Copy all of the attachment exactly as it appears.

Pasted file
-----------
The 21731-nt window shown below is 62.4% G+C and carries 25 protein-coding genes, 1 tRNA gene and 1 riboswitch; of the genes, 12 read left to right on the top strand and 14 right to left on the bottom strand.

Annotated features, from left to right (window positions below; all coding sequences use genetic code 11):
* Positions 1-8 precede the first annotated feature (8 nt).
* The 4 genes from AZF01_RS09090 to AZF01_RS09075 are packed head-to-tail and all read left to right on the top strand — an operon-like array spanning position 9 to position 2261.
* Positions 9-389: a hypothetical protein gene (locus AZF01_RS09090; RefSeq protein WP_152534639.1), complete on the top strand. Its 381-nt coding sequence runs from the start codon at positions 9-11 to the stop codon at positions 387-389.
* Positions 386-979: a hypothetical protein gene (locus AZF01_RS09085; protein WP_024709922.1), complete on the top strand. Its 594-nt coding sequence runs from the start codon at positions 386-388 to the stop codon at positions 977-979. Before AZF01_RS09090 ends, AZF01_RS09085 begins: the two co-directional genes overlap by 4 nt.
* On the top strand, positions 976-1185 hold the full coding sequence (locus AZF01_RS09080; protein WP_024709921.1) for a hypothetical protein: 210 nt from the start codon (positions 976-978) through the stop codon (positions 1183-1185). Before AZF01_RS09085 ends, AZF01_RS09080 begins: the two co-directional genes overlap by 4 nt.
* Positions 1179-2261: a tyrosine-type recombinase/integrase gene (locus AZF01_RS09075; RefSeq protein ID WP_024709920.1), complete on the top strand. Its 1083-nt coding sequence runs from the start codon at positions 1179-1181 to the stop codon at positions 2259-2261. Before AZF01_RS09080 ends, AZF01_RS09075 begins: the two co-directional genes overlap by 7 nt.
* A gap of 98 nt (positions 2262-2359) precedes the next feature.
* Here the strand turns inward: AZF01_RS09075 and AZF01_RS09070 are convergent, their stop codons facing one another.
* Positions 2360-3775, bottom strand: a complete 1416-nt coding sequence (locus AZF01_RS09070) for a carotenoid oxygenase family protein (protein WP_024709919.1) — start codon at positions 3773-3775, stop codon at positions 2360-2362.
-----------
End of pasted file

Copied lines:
The 21731-nt window shown below is 62.4% G+C and carries 25 protein-coding genes, 1 tRNA gene and 1 riboswitch; of the genes, 12 read left to right on the top strand and 14 right to left on the bottom strand.

Annotated features, from left to right (window positions below; all coding sequences use genetic code 11):
* Positions 1-8 precede the first annotated feature (8 nt).
* The 4 genes from AZF01_RS09090 to AZF01_RS09075 are packed head-to-tail and all read left to right on the top strand — an operon-like array spanning position 9 to position 2261.
* Positions 9-389: a hypothetical protein gene (locus AZF01_RS09090; RefSeq protein WP_152534639.1), complete on the top strand. Its 381-nt coding sequence runs from the start codon at positions 9-11 to the stop codon at positions 387-389.
* Positions 386-979: a hypothetical protein gene (locus AZF01_RS09085; protein WP_024709922.1), complete on the top strand. Its 594-nt coding sequence runs from the start codon at positions 386-388 to the stop codon at positions 977-979. Before AZF01_RS09090 ends, AZF01_RS09085 begins: the two co-directional genes overlap by 4 nt.
* On the top strand, positions 976-1185 hold the full coding sequence (locus AZF01_RS09080; protein WP_024709921.1) for a hypothetical protein: 210 nt from the start codon (positions 976-978) through the stop codon (positions 1183-1185). Before AZF01_RS09085 ends, AZF01_RS09080 begins: the two co-directional genes overlap by 4 nt.
* Positions 1179-2261: a tyrosine-type recombinase/integrase gene (locus AZF01_RS09075; RefSeq protein ID WP_024709920.1), complete on the top strand. Its 1083-nt coding sequence runs from the start codon at positions 1179-1181 to the stop codon at positions 2259-2261. Before AZF01_RS09080 ends, AZF01_RS09075 begins: the two co-directional genes overlap by 7 nt.
* A gap of 98 nt (positions 2262-2359) precedes the next feature.
* Here the strand turns inward: AZF01_RS09075 and AZF01_RS09070 are convergent, their stop codons facing one another.
* Positions 2360-3775, bottom strand: a complete 1416-nt coding sequence (locus AZF01_RS09070) for a carotenoid oxygenase family protein (protein WP_024709919.1) — start codon at positions 3773-3775, stop codon at positions 2360-2362.